Furthermore, while we’re in the “will it or won’t it” stage, we often do an incredible amount to show that, indeed, it will. So while we’re shooting for going to the gym 5 days a week, maybe we let other important things drop, sometimes unintentionally, because reaching that goal is our main focus. Or maybe we work ourselves hard in an unsustainable manner, because our dopamine has given us so much energy that we find ourselves doing more than we normally can on any given day.
Another factor that affects us is our time blindness. It’s common for us to feel like we have more time in the day to do things than we actually have. Or to feel like the things we need to do take a shorter amount of time to complete than they actually do.
In this example, going to the gym and getting on the treadmill for 45 minutes five days a week is not just 45 minutes out of our day. There’s also driving to the gym, changing, showering, getting dressed, and driving back. If your goals are loftier, or if you have more factors than the basic requirements, this can also mean styling hair and reapplying makeup, eating lunch earlier in the day, having a protein shake, charging your fitness tracker, etc. It’s nowhere near 45 minutes of time required to go to the gym that day. It’s more like 2-4 hours of additional time blocked out of your day.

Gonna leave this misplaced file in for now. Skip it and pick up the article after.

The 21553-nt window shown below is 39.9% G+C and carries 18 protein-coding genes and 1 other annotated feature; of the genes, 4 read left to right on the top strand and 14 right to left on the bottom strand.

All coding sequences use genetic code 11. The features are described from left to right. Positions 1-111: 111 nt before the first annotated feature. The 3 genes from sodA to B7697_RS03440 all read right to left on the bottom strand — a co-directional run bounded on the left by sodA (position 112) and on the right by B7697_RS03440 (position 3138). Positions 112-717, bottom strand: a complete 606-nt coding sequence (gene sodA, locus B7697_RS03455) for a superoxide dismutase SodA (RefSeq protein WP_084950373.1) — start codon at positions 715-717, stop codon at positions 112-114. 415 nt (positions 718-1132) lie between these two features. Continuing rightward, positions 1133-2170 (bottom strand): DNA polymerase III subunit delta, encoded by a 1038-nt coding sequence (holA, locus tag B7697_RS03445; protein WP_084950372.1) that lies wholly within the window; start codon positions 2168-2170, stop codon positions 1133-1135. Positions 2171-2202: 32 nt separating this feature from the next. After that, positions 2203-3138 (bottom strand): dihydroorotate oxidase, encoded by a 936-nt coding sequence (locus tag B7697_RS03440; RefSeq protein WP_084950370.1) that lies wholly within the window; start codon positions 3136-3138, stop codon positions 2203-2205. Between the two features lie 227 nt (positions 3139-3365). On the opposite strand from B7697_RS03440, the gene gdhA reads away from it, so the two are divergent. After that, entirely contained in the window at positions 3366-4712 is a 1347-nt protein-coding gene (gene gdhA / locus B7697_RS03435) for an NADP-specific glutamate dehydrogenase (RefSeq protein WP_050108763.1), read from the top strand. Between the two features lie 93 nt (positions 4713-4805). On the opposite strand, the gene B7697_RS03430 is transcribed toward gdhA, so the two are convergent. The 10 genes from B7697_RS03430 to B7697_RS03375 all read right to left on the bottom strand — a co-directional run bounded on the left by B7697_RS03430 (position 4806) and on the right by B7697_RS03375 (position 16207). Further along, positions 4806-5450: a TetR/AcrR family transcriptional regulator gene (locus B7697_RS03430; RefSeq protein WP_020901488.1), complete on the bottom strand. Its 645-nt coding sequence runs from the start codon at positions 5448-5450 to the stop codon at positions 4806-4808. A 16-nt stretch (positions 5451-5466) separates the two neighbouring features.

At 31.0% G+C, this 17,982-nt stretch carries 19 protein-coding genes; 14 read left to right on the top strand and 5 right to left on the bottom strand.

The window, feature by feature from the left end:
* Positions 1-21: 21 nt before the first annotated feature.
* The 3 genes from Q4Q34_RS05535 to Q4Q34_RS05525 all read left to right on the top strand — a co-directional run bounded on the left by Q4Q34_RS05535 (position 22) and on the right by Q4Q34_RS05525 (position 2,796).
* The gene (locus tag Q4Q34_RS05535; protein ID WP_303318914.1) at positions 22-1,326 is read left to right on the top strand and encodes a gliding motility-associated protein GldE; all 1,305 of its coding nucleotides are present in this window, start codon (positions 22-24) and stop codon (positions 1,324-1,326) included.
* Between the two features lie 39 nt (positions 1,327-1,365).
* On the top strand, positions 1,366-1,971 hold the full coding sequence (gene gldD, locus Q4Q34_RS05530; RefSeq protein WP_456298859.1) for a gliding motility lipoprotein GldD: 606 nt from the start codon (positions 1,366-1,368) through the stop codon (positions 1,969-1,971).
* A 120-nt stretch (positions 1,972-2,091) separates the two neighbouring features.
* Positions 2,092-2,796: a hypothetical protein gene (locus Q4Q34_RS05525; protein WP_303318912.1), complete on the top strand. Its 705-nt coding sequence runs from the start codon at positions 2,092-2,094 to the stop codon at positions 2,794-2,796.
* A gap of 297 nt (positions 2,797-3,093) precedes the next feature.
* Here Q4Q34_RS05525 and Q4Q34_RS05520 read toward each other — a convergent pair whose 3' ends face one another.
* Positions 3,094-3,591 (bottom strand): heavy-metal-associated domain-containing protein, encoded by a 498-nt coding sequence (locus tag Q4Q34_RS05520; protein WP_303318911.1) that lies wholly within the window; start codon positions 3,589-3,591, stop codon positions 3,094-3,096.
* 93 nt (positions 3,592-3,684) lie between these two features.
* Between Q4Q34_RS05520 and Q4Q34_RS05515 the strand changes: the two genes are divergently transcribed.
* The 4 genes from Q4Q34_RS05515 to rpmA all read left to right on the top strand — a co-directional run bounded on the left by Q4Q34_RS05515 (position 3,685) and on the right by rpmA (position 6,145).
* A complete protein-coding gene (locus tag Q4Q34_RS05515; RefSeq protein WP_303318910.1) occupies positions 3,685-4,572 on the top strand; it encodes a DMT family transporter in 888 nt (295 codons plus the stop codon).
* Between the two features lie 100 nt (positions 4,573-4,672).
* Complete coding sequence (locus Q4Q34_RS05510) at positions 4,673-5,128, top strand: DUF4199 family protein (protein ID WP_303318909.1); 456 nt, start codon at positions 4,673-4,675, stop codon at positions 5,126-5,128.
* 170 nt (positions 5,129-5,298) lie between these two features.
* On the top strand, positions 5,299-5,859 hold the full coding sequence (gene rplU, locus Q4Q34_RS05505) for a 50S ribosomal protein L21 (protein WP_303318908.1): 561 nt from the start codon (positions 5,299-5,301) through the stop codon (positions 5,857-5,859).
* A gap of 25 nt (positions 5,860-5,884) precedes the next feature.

For people with ADHD, we tend not to operate with a huge surplus of time. When people tell me they’re too busy to approach coaching at this time, and they’ll do it in the future when they have more time, I ask them when in the recent past have they had the free time for coaching. The answer is usually a flabbergasted “I don’t think I ever have”. And that’s because we don’t do well with sitting still, or boredom. When there’s a pattern of downtime in our days, we tend to fill it up with something, sometimes 10 things. So now that we’re doing this big 5-day a week gym goal, we’re taking up an additional 10-20 hours of our week. Can you imagine adding an additional 10-20 hours of work to your week? But how about just adding one or two?